Ruth Meese lived her life as we would want others to remember us, with care and compassion and wanting the best for everyone. She valued diversity in education and business and proved herself time and again in the working world that women were absolutely equal to men for intelligence, creativity and work ethic.
Ruth grew up in Beloit, Wisconsin where her father was the President of the Beloit Corporation, where they made machines that made paper. He had 14 patents over the course of his career. He instilled in Ruth that she could be successful in anything she attempted, and she tried many careers. When she graduated from UW-Madison, she opened her own crafts and clothes making store which she did successfully for five years. She then went on to work for General Tire, two different search firms, a school district, and a church jail ministry program, all before landing at FRCC. Her career was varied and anyone looking at her resume would say that it was a successful career. She retired in October of 2017 to go be a full-time grandmother.
She had this vibrant at diverse career even having a stroke in 2000. Unfortunately, that stroke was part of an underlying problem that she did not know existed, and in January of 2019, passed away after an extremely short 19 battle with leukemia. We are all saddened at her passing.
During her last job over her outstanding career, she was able to channel her passions into FRCC when she was asked to manage the $25M machining grant consortium as FRCC led the way to create a top notch program that our manufacturing partners have supported as their companies continue to grow. She realized quickly that her being fair and firm centered around one thing, excellent communication. Over the five years that she managed the grant for FRCC, at the end of the term, only $100 was returned to the government. That is the true sign of getting everything she could out of that grant.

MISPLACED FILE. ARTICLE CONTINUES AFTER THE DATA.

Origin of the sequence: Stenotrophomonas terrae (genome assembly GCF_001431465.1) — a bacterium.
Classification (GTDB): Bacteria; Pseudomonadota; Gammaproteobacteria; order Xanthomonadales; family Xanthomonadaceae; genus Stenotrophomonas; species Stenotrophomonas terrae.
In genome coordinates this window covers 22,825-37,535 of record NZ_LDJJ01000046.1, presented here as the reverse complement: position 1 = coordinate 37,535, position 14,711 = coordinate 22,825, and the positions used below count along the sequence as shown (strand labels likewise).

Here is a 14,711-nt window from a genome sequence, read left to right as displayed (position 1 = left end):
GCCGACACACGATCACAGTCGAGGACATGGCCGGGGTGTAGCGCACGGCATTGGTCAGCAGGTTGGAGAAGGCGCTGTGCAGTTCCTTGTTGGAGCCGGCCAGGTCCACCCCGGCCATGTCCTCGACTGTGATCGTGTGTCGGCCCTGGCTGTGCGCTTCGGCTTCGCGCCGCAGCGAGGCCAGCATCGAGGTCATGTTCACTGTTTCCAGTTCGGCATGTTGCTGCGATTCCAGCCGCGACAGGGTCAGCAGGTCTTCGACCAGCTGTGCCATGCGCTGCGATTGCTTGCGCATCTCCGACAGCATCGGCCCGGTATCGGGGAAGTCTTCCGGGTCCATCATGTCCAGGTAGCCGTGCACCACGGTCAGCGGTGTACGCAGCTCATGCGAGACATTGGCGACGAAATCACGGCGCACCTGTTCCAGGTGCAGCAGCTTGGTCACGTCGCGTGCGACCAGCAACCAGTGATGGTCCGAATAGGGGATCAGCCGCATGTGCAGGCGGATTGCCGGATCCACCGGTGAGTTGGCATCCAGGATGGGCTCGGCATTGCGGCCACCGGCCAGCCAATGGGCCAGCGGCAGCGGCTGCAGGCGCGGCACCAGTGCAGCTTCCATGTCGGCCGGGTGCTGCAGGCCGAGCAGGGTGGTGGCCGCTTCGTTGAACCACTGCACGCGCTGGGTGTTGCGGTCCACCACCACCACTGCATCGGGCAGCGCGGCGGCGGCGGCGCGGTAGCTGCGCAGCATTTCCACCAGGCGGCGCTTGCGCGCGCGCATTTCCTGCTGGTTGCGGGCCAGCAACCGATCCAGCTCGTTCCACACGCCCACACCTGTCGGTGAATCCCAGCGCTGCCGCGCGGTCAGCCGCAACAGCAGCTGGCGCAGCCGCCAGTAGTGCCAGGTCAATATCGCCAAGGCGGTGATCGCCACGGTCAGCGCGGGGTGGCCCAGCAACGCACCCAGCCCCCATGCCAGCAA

She had a passion to see women get to the point of being equals in the worksite. There is no way to know where a young woman may have been discriminated against or told she can’t do something. Ruth didn’t care. She wanted to see women get the support that they need and how many may see that a woman may be getting a hand up, she saw it as creating equity at that point in time. Ruth’s thoughts and desires are the backbone for this scholarship. I hope you consider donating to keep this fund going to support the women of Front Range who have decided to make machining their passion, long into the future. Thank you for your consideration.
The gift honors Mildred G. Arnold, a researcher, humanitarian, teacher, writer and women’s advocate. Mildred G. Arnold was a trailblazer for all women at a time when career paths for women were often cast in doubt, derision, and shadows. A graduate of Cornell University in 1932 in the heart of the Great Depression, Mildred cracked open some of the most tightly constricted and rigid expectations of what women’s roles should be. She rocked the boat at a time when many women were not even allowed on the boat.
Mildred went on to use her vantage point to serve as a voice and advocate for other women, so their views and needs would be heard and heeded by leaders in business and government, even when her bold advocacy won her no popularity contests or standing ovations, but more likely barbs and ridicule.
Several years prior to her death, Mildred directed that part of her estate be used to support two causes dear to her heart: the issues and needs of aging and the elderly, as well as issues regarding women and girls in Larimer County.
The Sandy Madura Memorial Scholarship for Paraeducators
For Sandy, working with children was a natural application of her Christian faith. She had a 15-year career as paraprofessional in the Boulder Valley Schools, working most of those years for Aspen Creek PK-8 School in Broomfield, in the autism program. Working with individual students, or with small groups, she helped them to engage with the curriculum and perform more capably. Much of her focus was on training social behavior to make students more effective in school. A key to Sandy’s work with children was her relationships with them. These rich relationships often extended beyond the school experience, as Sandy remained a mentor and friend to growing children outside of their schools.